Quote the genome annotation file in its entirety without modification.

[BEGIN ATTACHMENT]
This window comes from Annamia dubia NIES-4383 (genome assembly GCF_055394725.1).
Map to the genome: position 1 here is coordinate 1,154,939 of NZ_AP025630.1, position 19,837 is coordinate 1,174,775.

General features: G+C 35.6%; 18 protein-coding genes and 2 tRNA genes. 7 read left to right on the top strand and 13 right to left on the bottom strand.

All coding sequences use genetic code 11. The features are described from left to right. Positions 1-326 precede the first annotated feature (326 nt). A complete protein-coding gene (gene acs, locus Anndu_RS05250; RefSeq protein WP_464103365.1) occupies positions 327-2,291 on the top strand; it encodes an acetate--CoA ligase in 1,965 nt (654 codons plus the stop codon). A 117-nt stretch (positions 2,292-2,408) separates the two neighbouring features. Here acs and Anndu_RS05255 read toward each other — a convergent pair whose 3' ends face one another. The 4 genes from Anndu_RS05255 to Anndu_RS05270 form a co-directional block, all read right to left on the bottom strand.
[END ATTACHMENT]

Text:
This window comes from Annamia dubia NIES-4383 (genome assembly GCF_055394725.1).
Map to the genome: position 1 here is coordinate 1,154,939 of NZ_AP025630.1, position 19,837 is coordinate 1,174,775.

General features: G+C 35.6%; 18 protein-coding genes and 2 tRNA genes. 7 read left to right on the top strand and 13 right to left on the bottom strand.

All coding sequences use genetic code 11. The features are described from left to right. Positions 1-326 precede the first annotated feature (326 nt). A complete protein-coding gene (gene acs, locus Anndu_RS05250; RefSeq protein WP_464103365.1) occupies positions 327-2,291 on the top strand; it encodes an acetate--CoA ligase in 1,965 nt (654 codons plus the stop codon). A 117-nt stretch (positions 2,292-2,408) separates the two neighbouring features. Here acs and Anndu_RS05255 read toward each other — a convergent pair whose 3' ends face one another. The 4 genes from Anndu_RS05255 to Anndu_RS05270 form a co-directional block, all read right to left on the bottom strand.